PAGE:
Image: Scott Roeder
Jaime Oppenheimer  /  AP
Scott Roeder attends his preliminary hearing in court in Wichita, Kan., on July 28, 2009. Jury selection in Roeder's trial has been delayed.
updated 1/13/2010 5:10:09 PM ET 2010-01-13T22:10:09

The trial of the man who admitted killing one of the nation's few late-term abortion providers began behind closed doors Wednesday, after the judge overseeing it agreed to open only the latter part of jury selection.

Jurors will determine the fate of Scott Roeder, who is charged with first-degree murder in the shooting death of Dr. George Tiller inside a Wichita church last May.

The process of choosing them started in secret after Judge Warren Wilbert ruled that representatives of four media outlets, including The Associated Press, could sit in the courtroom only once the pool was narrowed to 42.

Wilbert had booted reporters from the courtroom after prosecutors and Roeder's defense lawyers said sensitive information about potential jurors would be discussed.

Late Tuesday, the Kansas Supreme Court ordered Wilbert to reconsider requests from the media outlets that wanted access to jury selection and the jury questionnaire.

The case has garnered widespread attention, particularly after Wilbert said he would allow Roeder, 51, of Missouri, to try to build a defense based on his belief that his actions were justified to save unborn children. But the judge said it remained to be seen whether the evidence would suffice to instruct jurors, after the defense rested its case, that they could consider the lesser offense of voluntary manslaughter.

‘He is entitled to present a defense’
"I am going to make every effort to try this case as a criminal, first-degree murder trial," Wilbert said. "Admittedly Mr. Roeder's beliefs may come into play and as a defendant he is entitled to present a defense."

The judge said he would rule on a witness-by-witness, question-by-question basis as necessary throughout the trial on whether to allow jurors to hear specific evidence on Roeder's beliefs about abortion.

"This is not going to be a debate about abortion," Wilbert said, adding that attorneys will have to convince him at trial that any evidence offered in that regard will have to be part of what Roeder believed on May 31 when Tiller was killed.

Roeder has "a formidable and daunting task" to present such evidence, Wilbert said.

The facts of the case are not in dispute: As Sunday morning services were starting, Roeder got up from a pew at Wichita's Reformation Lutheran Church and walked to the foyer, where Tiller and a fellow usher were chatting. He put the barrel of a .22-caliber handgun to Tiller's forehead and pulled the trigger.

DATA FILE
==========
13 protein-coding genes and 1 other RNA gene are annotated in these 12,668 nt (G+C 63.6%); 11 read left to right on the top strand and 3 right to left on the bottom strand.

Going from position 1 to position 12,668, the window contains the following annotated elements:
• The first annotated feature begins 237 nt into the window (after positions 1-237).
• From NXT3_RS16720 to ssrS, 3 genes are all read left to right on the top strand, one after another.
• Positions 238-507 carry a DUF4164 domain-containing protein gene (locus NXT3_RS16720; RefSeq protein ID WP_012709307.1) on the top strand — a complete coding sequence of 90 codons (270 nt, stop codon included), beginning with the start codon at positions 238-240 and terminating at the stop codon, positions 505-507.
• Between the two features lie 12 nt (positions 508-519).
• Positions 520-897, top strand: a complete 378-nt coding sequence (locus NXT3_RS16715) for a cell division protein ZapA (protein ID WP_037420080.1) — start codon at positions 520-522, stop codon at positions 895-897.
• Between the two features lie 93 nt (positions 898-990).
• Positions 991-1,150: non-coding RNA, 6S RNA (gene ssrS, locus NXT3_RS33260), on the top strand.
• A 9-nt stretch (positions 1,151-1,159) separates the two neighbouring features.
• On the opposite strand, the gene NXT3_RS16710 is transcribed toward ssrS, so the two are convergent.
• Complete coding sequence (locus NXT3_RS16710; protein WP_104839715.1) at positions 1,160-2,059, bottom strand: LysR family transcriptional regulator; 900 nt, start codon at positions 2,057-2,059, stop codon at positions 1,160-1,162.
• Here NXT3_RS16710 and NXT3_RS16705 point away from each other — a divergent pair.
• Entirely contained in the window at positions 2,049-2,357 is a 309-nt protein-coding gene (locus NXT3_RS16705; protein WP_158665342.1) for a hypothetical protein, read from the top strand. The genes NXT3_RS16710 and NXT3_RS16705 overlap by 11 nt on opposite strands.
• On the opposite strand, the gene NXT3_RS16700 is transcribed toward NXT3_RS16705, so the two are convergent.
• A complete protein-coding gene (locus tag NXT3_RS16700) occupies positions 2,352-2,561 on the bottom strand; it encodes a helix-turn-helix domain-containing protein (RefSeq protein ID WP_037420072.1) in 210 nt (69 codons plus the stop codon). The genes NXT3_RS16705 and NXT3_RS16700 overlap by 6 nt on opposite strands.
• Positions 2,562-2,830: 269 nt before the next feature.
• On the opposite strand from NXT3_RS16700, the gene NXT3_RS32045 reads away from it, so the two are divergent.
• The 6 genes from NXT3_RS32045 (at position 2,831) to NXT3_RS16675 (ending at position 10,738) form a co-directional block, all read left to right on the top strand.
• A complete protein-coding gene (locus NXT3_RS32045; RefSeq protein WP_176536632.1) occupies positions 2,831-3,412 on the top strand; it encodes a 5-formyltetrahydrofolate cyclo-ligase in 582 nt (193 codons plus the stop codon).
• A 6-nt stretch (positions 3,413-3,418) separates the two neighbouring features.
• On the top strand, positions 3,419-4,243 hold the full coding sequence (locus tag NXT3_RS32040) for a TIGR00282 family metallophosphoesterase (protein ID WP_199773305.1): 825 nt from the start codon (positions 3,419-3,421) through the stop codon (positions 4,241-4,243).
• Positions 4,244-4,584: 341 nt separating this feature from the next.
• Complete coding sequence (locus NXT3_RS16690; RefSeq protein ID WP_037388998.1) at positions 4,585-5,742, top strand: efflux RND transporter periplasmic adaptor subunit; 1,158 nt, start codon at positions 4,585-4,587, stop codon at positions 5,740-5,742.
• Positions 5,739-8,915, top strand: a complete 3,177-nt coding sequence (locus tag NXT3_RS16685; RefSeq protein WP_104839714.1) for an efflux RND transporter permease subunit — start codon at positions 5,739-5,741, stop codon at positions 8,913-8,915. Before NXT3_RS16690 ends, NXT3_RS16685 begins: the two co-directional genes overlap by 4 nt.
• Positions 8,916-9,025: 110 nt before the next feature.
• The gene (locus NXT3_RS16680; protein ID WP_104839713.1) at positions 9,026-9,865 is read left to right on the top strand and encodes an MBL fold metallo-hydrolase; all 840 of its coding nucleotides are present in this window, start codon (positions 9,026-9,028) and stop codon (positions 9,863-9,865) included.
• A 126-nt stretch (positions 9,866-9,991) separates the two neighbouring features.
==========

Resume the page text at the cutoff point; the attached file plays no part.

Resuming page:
Has publicly admitted to the killing
Roeder, 51, has publicly admitted to reporters and the court to killing Tiller. He also faces two counts of aggravated assault for allegedly threatening two ushers who tried to stop him from fleeing after the shooting. He has pleaded not guilty.

But what had been expected to be a straightforward trial was upended on Friday when Wilbert refused to bar Roeder's lawyers from building the defense calling for a lesser charge of voluntary manslaughter. The judge prohibited only a so-called necessity defense that would argue Roeder should be acquitted because the doctor's killing was necessary.

Kansas law defines voluntary manslaughter as "an unreasonable but honest belief that circumstances existed that justified deadly force." A conviction could bring a prison sentence closer to five years, instead of a life term for first-degree murder.

The Kansas chapter of the National Organization for Women immediately condemned the judge's decision, saying it opens the door for a society that would condone vigilantism and violence against abortion providers.

Prosecutors had filed a motion Monday saying the voluntary manslaughter defense was invalid because there was no evidence Tiller posed an imminent threat at the time of the killing.

The defense argued that the prosecution misinterpreted case law, saying any rulings about evidence should be made at the time of its presentation as is typical in any other criminal trial.

Copyright 2009 The Associated Press. All rights reserved. This material may not be published, broadcast, rewritten or redistributed.

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